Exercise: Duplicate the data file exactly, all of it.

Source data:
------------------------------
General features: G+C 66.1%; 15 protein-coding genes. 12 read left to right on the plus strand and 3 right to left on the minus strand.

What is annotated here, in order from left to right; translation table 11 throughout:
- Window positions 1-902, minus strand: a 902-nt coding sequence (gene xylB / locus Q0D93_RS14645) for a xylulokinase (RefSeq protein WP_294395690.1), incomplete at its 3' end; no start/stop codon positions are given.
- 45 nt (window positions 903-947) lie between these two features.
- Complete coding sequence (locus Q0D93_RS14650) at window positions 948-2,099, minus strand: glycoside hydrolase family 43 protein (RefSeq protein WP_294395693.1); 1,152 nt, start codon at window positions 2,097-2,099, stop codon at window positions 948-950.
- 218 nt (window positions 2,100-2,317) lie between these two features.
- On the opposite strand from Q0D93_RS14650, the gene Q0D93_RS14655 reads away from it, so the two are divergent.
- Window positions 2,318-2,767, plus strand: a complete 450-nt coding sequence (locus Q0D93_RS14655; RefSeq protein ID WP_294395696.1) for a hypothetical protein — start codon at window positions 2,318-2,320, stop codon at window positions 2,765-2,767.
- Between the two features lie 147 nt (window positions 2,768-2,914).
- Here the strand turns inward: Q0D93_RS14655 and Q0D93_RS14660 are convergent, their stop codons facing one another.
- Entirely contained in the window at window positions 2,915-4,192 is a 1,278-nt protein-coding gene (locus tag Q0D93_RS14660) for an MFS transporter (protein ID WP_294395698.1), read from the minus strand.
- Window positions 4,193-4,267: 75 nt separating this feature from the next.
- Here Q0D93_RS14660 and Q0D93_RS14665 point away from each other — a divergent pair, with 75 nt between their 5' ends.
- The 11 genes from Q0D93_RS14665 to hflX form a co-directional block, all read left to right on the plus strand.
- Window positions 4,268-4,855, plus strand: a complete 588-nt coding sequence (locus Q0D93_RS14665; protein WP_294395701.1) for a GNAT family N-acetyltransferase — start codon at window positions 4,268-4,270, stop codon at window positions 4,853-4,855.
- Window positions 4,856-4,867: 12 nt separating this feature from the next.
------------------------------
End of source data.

General features: G+C 66.1%; 15 protein-coding genes. 12 read left to right on the plus strand and 3 right to left on the minus strand.

What is annotated here, in order from left to right; translation table 11 throughout:
- Window positions 1-902, minus strand: a 902-nt coding sequence (gene xylB / locus Q0D93_RS14645) for a xylulokinase (RefSeq protein WP_294395690.1), incomplete at its 3' end; no start/stop codon positions are given.
- 45 nt (window positions 903-947) lie between these two features.
- Complete coding sequence (locus Q0D93_RS14650) at window positions 948-2,099, minus strand: glycoside hydrolase family 43 protein (RefSeq protein WP_294395693.1); 1,152 nt, start codon at window positions 2,097-2,099, stop codon at window positions 948-950.
- 218 nt (window positions 2,100-2,317) lie between these two features.
- On the opposite strand from Q0D93_RS14650, the gene Q0D93_RS14655 reads away from it, so the two are divergent.
- Window positions 2,318-2,767, plus strand: a complete 450-nt coding sequence (locus Q0D93_RS14655; RefSeq protein ID WP_294395696.1) for a hypothetical protein — start codon at window positions 2,318-2,320, stop codon at window positions 2,765-2,767.
- Between the two features lie 147 nt (window positions 2,768-2,914).
- Here the strand turns inward: Q0D93_RS14655 and Q0D93_RS14660 are convergent, their stop codons facing one another.
- Entirely contained in the window at window positions 2,915-4,192 is a 1,278-nt protein-coding gene (locus tag Q0D93_RS14660) for an MFS transporter (protein ID WP_294395698.1), read from the minus strand.
- Window positions 4,193-4,267: 75 nt separating this feature from the next.
- Here Q0D93_RS14660 and Q0D93_RS14665 point away from each other — a divergent pair, with 75 nt between their 5' ends.
- The 11 genes from Q0D93_RS14665 to hflX form a co-directional block, all read left to right on the plus strand.
- Window positions 4,268-4,855, plus strand: a complete 588-nt coding sequence (locus Q0D93_RS14665; protein WP_294395701.1) for a GNAT family N-acetyltransferase — start codon at window positions 4,268-4,270, stop codon at window positions 4,853-4,855.
- Window positions 4,856-4,867: 12 nt separating this feature from the next.